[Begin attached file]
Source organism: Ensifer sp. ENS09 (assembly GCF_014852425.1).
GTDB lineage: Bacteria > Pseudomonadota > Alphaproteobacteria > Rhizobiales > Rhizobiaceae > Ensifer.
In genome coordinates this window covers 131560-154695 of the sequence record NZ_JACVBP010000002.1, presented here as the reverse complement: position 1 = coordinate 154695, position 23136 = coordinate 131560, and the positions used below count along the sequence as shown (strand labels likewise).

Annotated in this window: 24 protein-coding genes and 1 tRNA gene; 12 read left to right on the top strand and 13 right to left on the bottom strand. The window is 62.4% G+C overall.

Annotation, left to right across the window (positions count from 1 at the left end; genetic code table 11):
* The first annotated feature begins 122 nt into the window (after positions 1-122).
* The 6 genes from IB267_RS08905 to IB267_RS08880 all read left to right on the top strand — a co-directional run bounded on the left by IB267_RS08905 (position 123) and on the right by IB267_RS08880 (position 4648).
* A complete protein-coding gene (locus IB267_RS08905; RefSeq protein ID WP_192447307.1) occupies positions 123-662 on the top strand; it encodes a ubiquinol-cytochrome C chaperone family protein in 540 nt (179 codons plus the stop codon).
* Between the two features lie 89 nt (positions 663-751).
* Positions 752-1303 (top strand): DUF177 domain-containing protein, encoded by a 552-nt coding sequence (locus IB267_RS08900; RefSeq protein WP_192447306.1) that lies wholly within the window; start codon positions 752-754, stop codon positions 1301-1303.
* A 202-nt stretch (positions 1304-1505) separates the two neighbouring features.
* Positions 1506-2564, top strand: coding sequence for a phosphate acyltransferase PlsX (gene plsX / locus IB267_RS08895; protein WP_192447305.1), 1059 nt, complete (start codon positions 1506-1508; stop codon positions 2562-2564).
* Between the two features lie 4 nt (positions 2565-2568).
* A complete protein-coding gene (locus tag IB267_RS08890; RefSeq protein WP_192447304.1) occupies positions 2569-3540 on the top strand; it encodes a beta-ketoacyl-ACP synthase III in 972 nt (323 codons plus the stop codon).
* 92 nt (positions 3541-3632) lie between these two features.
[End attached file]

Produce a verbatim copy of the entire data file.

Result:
Source organism: Ensifer sp. ENS09 (assembly GCF_014852425.1).
GTDB lineage: Bacteria > Pseudomonadota > Alphaproteobacteria > Rhizobiales > Rhizobiaceae > Ensifer.
In genome coordinates this window covers 131560-154695 of the sequence record NZ_JACVBP010000002.1, presented here as the reverse complement: position 1 = coordinate 154695, position 23136 = coordinate 131560, and the positions used below count along the sequence as shown (strand labels likewise).

Annotated in this window: 24 protein-coding genes and 1 tRNA gene; 12 read left to right on the top strand and 13 right to left on the bottom strand. The window is 62.4% G+C overall.

Annotation, left to right across the window (positions count from 1 at the left end; genetic code table 11):
* The first annotated feature begins 122 nt into the window (after positions 1-122).
* The 6 genes from IB267_RS08905 to IB267_RS08880 all read left to right on the top strand — a co-directional run bounded on the left by IB267_RS08905 (position 123) and on the right by IB267_RS08880 (position 4648).
* A complete protein-coding gene (locus IB267_RS08905; RefSeq protein ID WP_192447307.1) occupies positions 123-662 on the top strand; it encodes a ubiquinol-cytochrome C chaperone family protein in 540 nt (179 codons plus the stop codon).
* Between the two features lie 89 nt (positions 663-751).
* Positions 752-1303 (top strand): DUF177 domain-containing protein, encoded by a 552-nt coding sequence (locus IB267_RS08900; RefSeq protein WP_192447306.1) that lies wholly within the window; start codon positions 752-754, stop codon positions 1301-1303.
* A 202-nt stretch (positions 1304-1505) separates the two neighbouring features.
* Positions 1506-2564, top strand: coding sequence for a phosphate acyltransferase PlsX (gene plsX / locus IB267_RS08895; protein WP_192447305.1), 1059 nt, complete (start codon positions 1506-1508; stop codon positions 2562-2564).
* Between the two features lie 4 nt (positions 2565-2568).
* A complete protein-coding gene (locus tag IB267_RS08890; RefSeq protein WP_192447304.1) occupies positions 2569-3540 on the top strand; it encodes a beta-ketoacyl-ACP synthase III in 972 nt (323 codons plus the stop codon).
* 92 nt (positions 3541-3632) lie between these two features.